Domicile of Deceit
Part 1 of 2
One of the late 20th Century’s most lucrative entertainment franchises spawned several books and ten movies. The pop culture phenomenon known as The Amityville Horror™ made its first appearance in print with a book by the same name published in September 1977.
This book (the cover of which carried the phrase “A True Story” beneath its title) detailed 28 days of horror as experienced by a New York family living in a home that – 13 months before their moving in – was the site of a callous mass murder. The new family left the house suddenly in January 1976. They later claimed it was plagued by paranormal phenomenon: demonic possession, poltergeist activity, ghosts, strange noises, swarms of flies out of season, slime from the plumbing, and a notorious Red Room beneath a stairwell that purportedly led to Hell itself.
Unfortunately, the DeFeo family murders are not what one of America’s most infamous houses is best known. Unlike those very real slayings, the thing for which the house is infamous – as a site of extraordinary haunting and demonic activity – was a lie.
The ocean also provided a bountiful source of fishing for the earliest Native Americans who are known to have inhabited the area. A meta-group of Natives comprised the Montauckett Nation. As named by Europeans, one of the tribes in this group was called the Massapequa (and it is for them the Long Island town of Massapequa, New York, is named).
The Massapequa occupied the tidal bays of the Atlantic Coast on Long Island’s southern shore. Their dead were interred in small Indian burial grounds outside the living spaces of the villages. When the first Europeans arrived in this area (in the mid 1600s) the Massapequa Indians were their greeters. They helped the new arrivals settle onto the land. As the Dutch and others crowded out the Massapequans and occupied their little fishing village as their own, the Indian burial grounds outside the village lay fallow and relatively undisturbed (except for European settlers who robbed the graves for consumer goods just as the Puritans had done upon their arrival at the abandoned Indian village they renamed Plymouth Plantation in 1620).
The little “friendly bay village” of farmers, fishermen, and boat makers grew into its name officially in March 3, 1894, when it was incorporated as “Amityville”. The local cash crop of salt-hay (grown and mown for livestock feed) gave way to tourism as New Yorkers in the crowded city to the west began vacationing and summering on Long Island, renting homes and enjoying the cool breezes from the Atlantic. Luxury hotels for vacationers sprang up (now gone), and the town became a destination spot for many. Bohemian types found the island peaceful and inspiring; many artists, writers, and leisure seekers haunted the area.
John Moynahan wanted a little piece of property to call his own on Long Island. He found it in the shape of a rough trapezoid, 50 feet wide at the street, running in parallel lines about 230-plus feet each, and terminating on the eastern bank of a canal generously called the Amityville River. The seller was a woman named Annie Ireland. The lot was roughly a quarter-acre in area, but on January 14, 1924, that was enough for John Moynahan, his wife Catherine, and their family.
What did not suit their needs, though, was the first house they built on the land. Within a year of moving into their new cottage they discovered that it was not large enough for what was presumably a continually expanding Irish-Catholic family. Moynahan took the extreme measure of planning a new, larger home to be built on his postage-stamp lot. To do this, though, he needed to clear his lot of the cottage, but he also needed a place to live while his dream house was built. Moynahan hit upon the simplest solution to both problems – he moved his cottage intact to another plot a hundred yards away.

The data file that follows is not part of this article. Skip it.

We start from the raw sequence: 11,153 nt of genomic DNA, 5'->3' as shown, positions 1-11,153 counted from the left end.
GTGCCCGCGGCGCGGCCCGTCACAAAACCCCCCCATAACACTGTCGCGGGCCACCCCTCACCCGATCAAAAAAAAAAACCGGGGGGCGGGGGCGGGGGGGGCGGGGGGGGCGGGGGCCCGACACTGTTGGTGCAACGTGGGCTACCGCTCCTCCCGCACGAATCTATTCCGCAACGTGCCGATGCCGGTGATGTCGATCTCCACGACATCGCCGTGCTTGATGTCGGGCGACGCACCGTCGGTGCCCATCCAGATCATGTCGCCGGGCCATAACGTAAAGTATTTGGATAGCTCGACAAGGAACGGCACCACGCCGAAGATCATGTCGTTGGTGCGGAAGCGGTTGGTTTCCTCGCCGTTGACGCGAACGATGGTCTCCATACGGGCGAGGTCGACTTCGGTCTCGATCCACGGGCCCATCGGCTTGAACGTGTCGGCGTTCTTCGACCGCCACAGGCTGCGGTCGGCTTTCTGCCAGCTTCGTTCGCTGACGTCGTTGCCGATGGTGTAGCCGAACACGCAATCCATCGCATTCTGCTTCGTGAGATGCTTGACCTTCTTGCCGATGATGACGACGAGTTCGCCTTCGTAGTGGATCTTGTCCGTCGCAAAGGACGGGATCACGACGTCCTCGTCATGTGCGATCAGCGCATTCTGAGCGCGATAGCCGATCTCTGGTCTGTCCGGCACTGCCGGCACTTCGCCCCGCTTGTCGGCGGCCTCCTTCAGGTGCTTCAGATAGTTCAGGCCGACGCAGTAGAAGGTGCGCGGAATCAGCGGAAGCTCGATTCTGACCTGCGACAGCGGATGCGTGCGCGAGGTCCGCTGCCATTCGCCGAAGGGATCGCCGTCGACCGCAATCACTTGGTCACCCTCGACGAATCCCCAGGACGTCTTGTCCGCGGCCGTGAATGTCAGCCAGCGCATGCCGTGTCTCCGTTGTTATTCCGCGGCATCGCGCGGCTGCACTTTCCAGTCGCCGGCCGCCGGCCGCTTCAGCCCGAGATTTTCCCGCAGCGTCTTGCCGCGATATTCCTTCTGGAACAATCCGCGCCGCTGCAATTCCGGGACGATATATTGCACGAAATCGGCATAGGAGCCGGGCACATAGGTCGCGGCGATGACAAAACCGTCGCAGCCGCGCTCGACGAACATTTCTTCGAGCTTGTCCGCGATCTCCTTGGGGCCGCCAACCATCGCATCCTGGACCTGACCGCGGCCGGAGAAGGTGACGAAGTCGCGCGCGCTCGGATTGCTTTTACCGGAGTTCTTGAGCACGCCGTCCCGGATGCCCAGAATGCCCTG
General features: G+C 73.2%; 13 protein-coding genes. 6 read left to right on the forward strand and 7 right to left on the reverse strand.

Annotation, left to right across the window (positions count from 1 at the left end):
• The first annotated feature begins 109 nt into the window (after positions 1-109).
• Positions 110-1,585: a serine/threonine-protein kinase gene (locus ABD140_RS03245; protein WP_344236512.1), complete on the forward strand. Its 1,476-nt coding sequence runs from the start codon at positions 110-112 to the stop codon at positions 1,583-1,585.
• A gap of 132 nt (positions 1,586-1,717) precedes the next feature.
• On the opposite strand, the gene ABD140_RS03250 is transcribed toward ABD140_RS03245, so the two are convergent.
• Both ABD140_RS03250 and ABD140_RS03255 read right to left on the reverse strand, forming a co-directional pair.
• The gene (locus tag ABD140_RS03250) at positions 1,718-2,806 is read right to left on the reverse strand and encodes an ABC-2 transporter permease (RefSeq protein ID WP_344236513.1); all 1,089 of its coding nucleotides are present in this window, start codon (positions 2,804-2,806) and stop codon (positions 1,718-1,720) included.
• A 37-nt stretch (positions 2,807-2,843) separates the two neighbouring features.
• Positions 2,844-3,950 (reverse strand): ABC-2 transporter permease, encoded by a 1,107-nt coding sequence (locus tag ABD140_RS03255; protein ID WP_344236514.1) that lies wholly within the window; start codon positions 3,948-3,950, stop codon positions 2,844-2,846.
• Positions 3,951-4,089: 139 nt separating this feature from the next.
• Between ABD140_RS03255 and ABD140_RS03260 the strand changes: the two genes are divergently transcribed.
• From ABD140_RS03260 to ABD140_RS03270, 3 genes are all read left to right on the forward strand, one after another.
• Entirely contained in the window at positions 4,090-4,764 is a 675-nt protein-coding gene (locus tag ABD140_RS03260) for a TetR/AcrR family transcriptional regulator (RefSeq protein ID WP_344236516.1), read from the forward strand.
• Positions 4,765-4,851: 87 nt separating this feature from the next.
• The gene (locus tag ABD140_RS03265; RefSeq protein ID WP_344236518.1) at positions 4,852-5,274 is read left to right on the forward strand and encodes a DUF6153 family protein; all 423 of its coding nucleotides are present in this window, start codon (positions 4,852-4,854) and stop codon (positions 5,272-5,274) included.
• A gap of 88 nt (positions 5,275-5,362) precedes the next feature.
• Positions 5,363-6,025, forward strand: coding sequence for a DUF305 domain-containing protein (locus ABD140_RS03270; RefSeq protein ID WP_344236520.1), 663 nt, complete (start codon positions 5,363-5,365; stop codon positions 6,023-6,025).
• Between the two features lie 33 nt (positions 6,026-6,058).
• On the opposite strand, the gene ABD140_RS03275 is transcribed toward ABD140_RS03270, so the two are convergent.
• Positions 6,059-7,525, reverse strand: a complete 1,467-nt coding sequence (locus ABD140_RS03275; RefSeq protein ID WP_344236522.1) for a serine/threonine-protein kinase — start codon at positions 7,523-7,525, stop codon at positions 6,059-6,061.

Construction began soon after, and when it was finished, John Moynahan and his family moved into the house at 112 Ocean Avenue, Amityville, New York, that five decades later would become a fixture on the pop culture landscape as one of America’s most readily recognizable for all the wrong reasons.
The Moynahans (numbering six when they moved in) lived happily in their huge house on its tiny lot. Upon the deaths of John and Catherine, one of their daughters, Eileen Fitzgerald, took possession of the house and lived there with her family. She sold the house on October 17, 1960. The couple who bought it, Joseph J. and Mary M. Riley, did not stay long. Within a few years they were headed for divorce; the house was sold for an equitable property division between Joseph and Mary. [Their daughter, actress Christina Belford, lived in the house as a teenage girl before her parents’ divorce.]Ronald DeFeo, Sr., took possession of the house from the Rileys where he and most of his family would die slightly less than nine years later.
With the addition of a swimming pool in the rear, with its pile of a house, garage, and a boathouse opening onto the Amityville River, most of the real estate of the tiny lot was filled. It was known locally as “the house with the smallest front yard in town”. The sign in that yard – “High Hopes” – was unique to the area. That and the “eyes” facing Ocean Avenue (the center row of three smaller windows had been removed and walled over before the DeFeo’s bought the house) were about the only remarkable things about the house.troubled child and a troubled young adult. In his teens (when the DeFeo’s moved into 112 Ocean Avenue) Butch was already using drugs, drinking heavily, collecting firearms, and was exceedingly spoiled. [His father got Butch a job at the car dealership where the senior DeFeo was a sales manager – the boy more often than not failed to show up for work. His father, however, saw to it that Butch drew a full allowance each week regardless of how little he worked.]